Search
Close this search box.
cropped-TheRockies.Life-logo-horizontal.png
Search
Close this search box.
Lianne Rood in a video screen capture
Lianne Rood | X

Plastic Politics: The Great Canadian Straw Debate 

Who knew a Tim Horton's lid could stir up such a political storm?

How often do you consider the feel of your disposable water bottle, the flex of your throw-away grocery bag, or the floppiness of the straw in your iced coffee?

Whether or not the intricacies of these first-world conveniences stand out in your busy life, you can rest assured that some of our politicians are laser-focused on these “essential topics.”

The nuances of feel and flex that we barely register as consumers are becoming an ever-more-heated debate among our members of parliament.

Tim Horton’s lids have become the latest political divide in Ottawa. 

Lianne Rood, a Conservative MP from Ontario, posted a video criticizing Timmy’s decision to test new plastic-free lids. 

The video went viral with over 2 million views!

“I’m done with Tim Hortons until they stop trying to push these woke paper lids that dissolve in your mouth,” she wrote in a social media post.

You may completely back Rood’s harang or find her assertion almost ridiculous, but Rood is far from the only one talking about it.

Even small issues seem to cause big disagreements between the political right and left. 

If people think the idea comes from the left, they call it “woke,” which is now a mocking term for anything seen as “progressive.” 

From the perspective of the right, “woke” means “political correctness that has gone too far.”

Lianne Rood | Tyler Kula | Postmedia
Lianne Rood | Tyler Kula | Postmedia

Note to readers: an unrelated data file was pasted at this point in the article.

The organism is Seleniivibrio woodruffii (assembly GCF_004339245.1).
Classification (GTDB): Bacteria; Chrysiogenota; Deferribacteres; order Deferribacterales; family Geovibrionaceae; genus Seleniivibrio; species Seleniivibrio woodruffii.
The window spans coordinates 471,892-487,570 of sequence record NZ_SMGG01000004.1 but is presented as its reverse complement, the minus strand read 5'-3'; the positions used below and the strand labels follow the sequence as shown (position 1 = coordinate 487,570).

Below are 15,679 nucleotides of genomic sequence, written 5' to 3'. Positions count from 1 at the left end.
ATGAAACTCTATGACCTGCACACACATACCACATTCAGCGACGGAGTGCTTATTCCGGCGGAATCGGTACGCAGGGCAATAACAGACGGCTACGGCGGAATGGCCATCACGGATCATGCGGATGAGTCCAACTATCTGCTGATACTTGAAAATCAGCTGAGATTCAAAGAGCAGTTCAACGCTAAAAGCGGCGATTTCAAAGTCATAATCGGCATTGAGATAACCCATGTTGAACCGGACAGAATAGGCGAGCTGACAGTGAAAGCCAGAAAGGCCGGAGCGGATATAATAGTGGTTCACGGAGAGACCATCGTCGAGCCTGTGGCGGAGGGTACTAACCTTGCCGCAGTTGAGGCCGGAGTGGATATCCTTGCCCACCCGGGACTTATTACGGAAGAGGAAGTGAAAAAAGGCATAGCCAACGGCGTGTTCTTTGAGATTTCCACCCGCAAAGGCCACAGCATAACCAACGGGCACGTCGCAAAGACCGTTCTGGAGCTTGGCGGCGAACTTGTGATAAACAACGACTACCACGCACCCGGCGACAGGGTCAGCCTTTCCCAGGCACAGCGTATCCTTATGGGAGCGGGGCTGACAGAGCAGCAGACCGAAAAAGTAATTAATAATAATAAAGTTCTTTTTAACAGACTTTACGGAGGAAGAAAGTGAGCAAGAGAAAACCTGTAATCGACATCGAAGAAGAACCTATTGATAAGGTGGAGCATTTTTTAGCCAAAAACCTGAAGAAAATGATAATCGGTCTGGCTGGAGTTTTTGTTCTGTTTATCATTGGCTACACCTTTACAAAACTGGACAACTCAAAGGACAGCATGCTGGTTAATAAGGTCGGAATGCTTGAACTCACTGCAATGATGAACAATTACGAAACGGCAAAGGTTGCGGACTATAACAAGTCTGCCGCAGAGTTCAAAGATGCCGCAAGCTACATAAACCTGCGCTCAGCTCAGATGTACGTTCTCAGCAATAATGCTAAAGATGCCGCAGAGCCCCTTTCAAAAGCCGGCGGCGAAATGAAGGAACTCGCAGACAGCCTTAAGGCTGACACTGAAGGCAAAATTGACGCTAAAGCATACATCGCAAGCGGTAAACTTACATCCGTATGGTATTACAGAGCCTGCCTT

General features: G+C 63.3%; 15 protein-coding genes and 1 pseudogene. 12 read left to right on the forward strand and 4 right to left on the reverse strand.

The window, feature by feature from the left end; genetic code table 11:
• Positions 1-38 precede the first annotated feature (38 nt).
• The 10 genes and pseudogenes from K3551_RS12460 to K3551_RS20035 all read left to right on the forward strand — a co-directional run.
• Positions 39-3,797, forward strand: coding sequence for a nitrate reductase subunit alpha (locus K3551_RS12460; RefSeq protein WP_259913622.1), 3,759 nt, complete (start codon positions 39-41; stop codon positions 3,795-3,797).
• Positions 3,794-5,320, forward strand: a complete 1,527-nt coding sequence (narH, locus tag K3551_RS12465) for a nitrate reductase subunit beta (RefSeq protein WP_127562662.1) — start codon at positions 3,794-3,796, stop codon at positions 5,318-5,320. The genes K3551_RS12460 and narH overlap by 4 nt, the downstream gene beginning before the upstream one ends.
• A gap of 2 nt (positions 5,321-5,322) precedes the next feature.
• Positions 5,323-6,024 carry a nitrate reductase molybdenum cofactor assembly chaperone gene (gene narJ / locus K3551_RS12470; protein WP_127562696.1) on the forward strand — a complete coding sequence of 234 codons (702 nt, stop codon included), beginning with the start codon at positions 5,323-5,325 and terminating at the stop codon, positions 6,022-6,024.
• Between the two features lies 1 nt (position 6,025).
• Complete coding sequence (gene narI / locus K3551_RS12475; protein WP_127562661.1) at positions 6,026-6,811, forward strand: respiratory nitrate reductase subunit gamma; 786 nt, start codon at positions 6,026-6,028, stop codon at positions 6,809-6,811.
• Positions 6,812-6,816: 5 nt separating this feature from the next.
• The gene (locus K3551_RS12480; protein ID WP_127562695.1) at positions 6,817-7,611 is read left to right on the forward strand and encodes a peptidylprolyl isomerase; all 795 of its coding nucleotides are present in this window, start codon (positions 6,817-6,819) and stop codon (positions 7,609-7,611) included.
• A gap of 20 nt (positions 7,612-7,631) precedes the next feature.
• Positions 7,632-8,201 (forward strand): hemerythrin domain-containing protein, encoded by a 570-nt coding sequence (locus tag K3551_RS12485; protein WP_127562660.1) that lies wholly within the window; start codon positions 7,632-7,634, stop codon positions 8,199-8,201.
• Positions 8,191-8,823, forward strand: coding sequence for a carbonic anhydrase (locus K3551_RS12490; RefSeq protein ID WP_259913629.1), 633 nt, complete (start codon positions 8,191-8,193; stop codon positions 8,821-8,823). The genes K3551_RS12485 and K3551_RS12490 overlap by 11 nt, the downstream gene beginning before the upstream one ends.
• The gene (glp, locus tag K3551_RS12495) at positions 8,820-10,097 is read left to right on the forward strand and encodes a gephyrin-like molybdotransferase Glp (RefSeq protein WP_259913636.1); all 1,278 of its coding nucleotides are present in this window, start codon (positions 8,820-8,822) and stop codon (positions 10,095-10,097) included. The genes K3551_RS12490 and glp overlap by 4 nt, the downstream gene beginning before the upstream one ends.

The Backstory

Why all the kerfuffle over plastic lids?

Well, it all started last year when the federal government attempted to broadly label single-use all “plastic manufactured items” as toxic last year.

The vast majority of items listed did indeed fit the “toxic” description, meaning items harmful to the environment or human health.

However, the Federal Court ruled that Ottawa had overstepped in trying to regulate the entire plastic industry. The case is now being appealed. 

The court stated that the term “toxic” was a generalization and that not all plastic products (for example, contact lenses, which are both non-toxic when used and show no evidence of largely polluting our environment) could fit under the toxic umbrella.

As University of Calgary law professor Martin Olszynski told The National Observer, “The court isn’t saying you can’t ban plastic bags—in fact, the court says very clearly there was evidence of harm for these types of things.”

They just didn’t find evidence of harm for everything.

The toxics plastics case opened up a whole can of worms that’s been wriggling around, causing chaos in the House of Commons ever since.

“They’ve [plastic manufacturers] not been regulated before,” Olszynski explained. “That’s the real issue here.”

Many jurisdictions worldwide are moving to ban single-use plastics  - photo of plastic dinnerware
Many jurisdictions worldwide are moving to ban single-use plastics | Canva

Plastic Straws Mean So Much More?

Conservative MP Corey Tochor introduced Bill C-380 to reverse Ottawa’s move to list plastic as a toxic substance under the Canadian Environmental Protection Act.

It’s an interesting move, as the government reviewed roughly 600 scientific papers to come to the conclusion that most plastic is toxic.

The scientific research consensus indicates that plastic chemicals are known endocrine disruptors. Exposure to these chemicals can lead to hormonal imbalances, reproductive issues such as infertility, and even cancer in humans.